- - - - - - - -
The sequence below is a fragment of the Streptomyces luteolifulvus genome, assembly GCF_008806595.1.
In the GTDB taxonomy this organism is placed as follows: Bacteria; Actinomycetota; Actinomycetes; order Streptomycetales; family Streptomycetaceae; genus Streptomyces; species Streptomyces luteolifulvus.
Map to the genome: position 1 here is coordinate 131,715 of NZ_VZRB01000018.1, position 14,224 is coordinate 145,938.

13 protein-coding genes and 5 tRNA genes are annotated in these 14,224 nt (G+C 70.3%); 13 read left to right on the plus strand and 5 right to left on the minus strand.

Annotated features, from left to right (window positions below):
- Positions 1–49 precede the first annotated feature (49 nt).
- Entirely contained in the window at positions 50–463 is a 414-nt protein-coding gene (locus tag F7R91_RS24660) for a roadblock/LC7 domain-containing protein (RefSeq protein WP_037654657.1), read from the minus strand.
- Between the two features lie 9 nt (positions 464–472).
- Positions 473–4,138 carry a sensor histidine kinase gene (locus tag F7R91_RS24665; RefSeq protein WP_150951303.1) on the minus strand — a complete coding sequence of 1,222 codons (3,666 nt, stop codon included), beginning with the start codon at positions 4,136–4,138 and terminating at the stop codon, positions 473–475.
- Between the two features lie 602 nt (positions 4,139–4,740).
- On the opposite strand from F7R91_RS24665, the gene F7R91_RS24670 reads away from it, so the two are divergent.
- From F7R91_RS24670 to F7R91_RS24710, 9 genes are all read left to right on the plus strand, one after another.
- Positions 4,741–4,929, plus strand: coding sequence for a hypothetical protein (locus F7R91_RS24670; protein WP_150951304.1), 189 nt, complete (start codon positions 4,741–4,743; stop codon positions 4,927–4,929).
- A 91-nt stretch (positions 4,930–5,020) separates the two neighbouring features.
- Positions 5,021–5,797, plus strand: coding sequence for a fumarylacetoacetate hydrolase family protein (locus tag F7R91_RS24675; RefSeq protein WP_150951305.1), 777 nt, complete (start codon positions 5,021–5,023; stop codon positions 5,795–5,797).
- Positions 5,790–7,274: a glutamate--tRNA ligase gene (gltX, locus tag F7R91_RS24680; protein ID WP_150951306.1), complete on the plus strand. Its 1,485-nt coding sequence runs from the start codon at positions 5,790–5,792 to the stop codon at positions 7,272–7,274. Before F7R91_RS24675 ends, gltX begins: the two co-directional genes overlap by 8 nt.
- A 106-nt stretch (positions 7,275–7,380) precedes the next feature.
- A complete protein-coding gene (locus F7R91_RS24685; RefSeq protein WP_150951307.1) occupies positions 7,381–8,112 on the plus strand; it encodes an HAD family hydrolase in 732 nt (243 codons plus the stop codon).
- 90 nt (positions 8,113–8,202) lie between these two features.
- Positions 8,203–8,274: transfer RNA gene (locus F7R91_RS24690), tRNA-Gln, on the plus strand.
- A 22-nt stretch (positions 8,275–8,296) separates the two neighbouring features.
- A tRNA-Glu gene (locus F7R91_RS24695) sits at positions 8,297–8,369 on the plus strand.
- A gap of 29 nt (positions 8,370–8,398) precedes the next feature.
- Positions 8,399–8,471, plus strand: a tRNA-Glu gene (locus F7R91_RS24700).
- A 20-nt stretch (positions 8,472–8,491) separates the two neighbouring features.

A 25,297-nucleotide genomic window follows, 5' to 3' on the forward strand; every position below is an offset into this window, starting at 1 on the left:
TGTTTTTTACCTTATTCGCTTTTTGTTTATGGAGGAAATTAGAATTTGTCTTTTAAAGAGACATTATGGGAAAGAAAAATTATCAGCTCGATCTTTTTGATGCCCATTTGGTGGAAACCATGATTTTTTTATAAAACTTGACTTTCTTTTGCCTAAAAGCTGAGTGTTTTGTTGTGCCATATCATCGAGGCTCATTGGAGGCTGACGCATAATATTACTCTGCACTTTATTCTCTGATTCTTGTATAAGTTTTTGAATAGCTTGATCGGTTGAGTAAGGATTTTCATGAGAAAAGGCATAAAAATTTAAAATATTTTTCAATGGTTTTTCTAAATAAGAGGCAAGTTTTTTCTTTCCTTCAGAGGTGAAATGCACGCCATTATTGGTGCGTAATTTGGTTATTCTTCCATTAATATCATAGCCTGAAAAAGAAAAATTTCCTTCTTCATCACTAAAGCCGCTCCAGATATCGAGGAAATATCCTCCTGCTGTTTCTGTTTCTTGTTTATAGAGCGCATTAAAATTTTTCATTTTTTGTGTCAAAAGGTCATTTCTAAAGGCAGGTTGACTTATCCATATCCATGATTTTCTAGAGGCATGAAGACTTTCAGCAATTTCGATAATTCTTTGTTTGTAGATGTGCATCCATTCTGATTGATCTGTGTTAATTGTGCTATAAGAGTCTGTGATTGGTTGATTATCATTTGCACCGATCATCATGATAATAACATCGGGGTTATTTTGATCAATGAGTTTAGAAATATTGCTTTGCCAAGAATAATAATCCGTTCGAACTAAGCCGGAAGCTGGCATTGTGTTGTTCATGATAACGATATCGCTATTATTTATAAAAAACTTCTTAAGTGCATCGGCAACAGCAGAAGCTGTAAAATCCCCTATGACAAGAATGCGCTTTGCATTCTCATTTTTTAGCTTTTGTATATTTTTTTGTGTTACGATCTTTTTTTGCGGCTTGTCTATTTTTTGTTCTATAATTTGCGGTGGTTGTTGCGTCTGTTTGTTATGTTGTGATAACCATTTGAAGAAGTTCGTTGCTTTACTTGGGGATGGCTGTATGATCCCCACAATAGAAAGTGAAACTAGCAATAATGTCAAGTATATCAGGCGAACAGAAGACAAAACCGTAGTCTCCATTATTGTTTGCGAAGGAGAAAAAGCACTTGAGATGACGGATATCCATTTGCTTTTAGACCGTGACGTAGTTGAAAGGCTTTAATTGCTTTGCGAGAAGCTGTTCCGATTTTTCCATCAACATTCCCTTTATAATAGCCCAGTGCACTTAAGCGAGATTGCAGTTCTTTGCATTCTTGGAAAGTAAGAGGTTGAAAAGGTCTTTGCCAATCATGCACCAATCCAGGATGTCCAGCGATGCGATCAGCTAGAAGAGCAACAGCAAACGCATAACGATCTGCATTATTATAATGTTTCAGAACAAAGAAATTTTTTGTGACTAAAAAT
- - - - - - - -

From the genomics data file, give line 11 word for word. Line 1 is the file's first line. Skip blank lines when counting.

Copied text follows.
- On the opposite strand from F7R91_RS24665, the gene F7R91_RS24670 reads away from it, so the two are divergent.